If ever there were a top contender for the title of “Mr. Autumn Man,” the fictional, fall-loving Massachusetts character popularized by the satirical website The Onion, it would be Alex Schwartz.
Like many hearty New Englanders who switch to pumpkin spice lattes the moment Labor Day has passed, Schwartz savors the first signs of the cooler season.
But his passion for the changing weather goes beyond just wearing plaid and leaf-peeping (though he enjoys these things, too). The Cambridge resident is on an all-consuming pursuit: Find the absolute best apple cider doughnuts in the region and share that information with the world.
For the second year in a row, Schwartz is hitting the road and traveling to as many farms, orchards, and roadside stands as he can, testing the cinnamon sugar-sprinkled treats each has to offer, and posting reviews and musings about the tasty confections — and his environs — to his Instagram account, @ciderdonuteur.
He’s also created an exhaustive, interactive map that pinpoints more than 191 spots in New England that make and sell the seasonal offerings so that others can take cider doughnut road trips of their own.
“People just need something that they can enjoy,” said Schwartz, 34, cofounder of a tech company. “And I think cider doughnuts are just universally lovable.”
As a native of Connecticut who has lived in the Boston area for years, apple cider doughnuts have been “a part of my life since I was a young lad,” Schwartz said.
But his idea to start seeking out and reviewing them began during the pandemic last year, as he yearned for an escape from the confines — and boredom — of home.
“We were stuck in our house and trying to figure out socially distanced outdoor activities, and fall was coming, and I said, ‘I want to go and have these fried nuggets of pure joy in my life because life has not been pure joy recently,’” he said. “I started combining hiking trips out in Western Mass., and Southern New Hampshire with, ‘I wonder if I can get a cider doughnut as a treat after exercising.’”
His search evolved into a full-blown project. Once he realized there were few online resources for finding the best doughnut spots, he began cataloging his experiences on Instagram, which led to the creation of the map, a resource that’s relied on public input to identify must-try locations.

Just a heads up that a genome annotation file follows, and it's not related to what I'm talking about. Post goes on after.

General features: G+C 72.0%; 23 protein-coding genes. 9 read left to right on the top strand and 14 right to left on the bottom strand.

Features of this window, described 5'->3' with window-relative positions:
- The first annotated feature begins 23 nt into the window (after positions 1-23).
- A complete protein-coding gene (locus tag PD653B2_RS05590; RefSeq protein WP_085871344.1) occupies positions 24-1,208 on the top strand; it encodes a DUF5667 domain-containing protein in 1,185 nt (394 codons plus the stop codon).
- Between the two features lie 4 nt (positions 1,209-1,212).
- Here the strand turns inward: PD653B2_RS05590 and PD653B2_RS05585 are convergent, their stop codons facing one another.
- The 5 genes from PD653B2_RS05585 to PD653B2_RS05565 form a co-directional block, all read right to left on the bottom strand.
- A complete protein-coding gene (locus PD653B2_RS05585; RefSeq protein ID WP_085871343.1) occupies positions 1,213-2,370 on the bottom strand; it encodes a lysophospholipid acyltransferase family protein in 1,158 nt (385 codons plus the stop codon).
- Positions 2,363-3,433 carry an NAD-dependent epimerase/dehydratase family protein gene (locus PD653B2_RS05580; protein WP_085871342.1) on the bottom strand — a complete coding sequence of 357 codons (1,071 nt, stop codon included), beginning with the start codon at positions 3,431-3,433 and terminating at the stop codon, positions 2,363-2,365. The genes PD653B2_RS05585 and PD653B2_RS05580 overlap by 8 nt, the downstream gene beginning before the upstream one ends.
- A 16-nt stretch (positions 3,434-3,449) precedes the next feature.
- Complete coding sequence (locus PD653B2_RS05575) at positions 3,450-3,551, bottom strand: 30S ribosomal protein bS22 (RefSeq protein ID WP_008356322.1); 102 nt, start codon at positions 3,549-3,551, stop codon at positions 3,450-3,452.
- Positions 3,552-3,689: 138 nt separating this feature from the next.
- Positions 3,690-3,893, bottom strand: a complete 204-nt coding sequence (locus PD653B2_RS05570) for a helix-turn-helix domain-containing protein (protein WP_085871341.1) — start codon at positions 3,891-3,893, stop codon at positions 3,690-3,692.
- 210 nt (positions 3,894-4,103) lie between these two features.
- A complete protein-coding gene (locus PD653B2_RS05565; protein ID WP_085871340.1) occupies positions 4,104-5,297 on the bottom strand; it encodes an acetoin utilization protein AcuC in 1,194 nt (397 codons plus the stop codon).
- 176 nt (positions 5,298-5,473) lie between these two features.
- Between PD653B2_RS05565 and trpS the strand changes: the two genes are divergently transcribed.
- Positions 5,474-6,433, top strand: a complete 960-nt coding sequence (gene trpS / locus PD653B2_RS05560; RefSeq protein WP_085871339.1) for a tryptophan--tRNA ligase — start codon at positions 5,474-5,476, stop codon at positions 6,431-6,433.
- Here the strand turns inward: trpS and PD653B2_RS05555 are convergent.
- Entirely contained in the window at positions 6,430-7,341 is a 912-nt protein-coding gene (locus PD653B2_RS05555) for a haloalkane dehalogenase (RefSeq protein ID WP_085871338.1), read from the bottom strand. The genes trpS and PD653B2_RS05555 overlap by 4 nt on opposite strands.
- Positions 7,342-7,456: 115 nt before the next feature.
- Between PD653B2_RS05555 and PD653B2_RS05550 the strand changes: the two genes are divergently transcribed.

“[There’s] a religious war territory of passion for ‘Here’s the place I go to, and I had fond memories of,’” said Schwartz of the flood of suggestions he has received since he unveiled the map last September. “You get deeply passionate people.”
Last year, Schwartz sampled just over 30 doughnuts from various farms and orchards. But he’s hoping to surpass that number this fall. The clear winner last year was Russell Orchards in Ipswich.
Schwartz announced on Instagram last month that he was gearing up for his second tour of trying out doughnuts at picturesque New England destinations.
“GUESS WHAT TIME IT IS? That’s right. Cider doughnut season 2021 is upon us!” Schwartz wrote on Aug. 29. “This year has been another trash fire and our one solace is the simplicity, innocence, and pure unadulterated joy that is a small orchard farm store that dishes out hot fresh cider doughnuts on a cool autumn day. Dear lord don’t take this away from us.”
He has already made two excursions: One to Bolton Spring Farm, in Bolton, Mass., where the doughnuts were ”soft, savory, and a bit spongy in a really fantastic way,” and anotherto Rocky Ridge Orchard, in Bowdoin, Maine, which boasted a “fantastically cooked traditional style cider doughnut.”
Of course, not every apple cider doughnut is equal. So Schwartz — “a plaid-wearing autumn man” with a “life-long mission to try every cider doughnut” — has certain guidelines in place when it comes to which businesses he will visit for his reviews and add to his trusty map.
“Technically Star Market sells cider doughnuts — it’s just not the experience of a hot-off-the-fryer cider doughnut at a farm store or at an orchard,” he said. “It’s about both the doughnut quality and the quality of the experience of having that idyllic fall day and New England fall moment.”
He added, “You can eat a doughnut in a dirty parking lot, and it could be a 10 out of 10 doughnut, and a 2 out of 10 experience. So you have to add up all the parts.”
Schwartz’s perfect scenario might look something like this: He’s at an orchard, listening as the leaves rustle on the ground and a cool wind blows. In his hands is a bag of warm, sugar-covered doughnuts, still steaming from the fryer. As he gazes out over the apple trees beyond, he takes a bite.
It has the perfect hint of apple flavor and a good airy crumb.
“Everybody’s got their thing,” Schwartz said.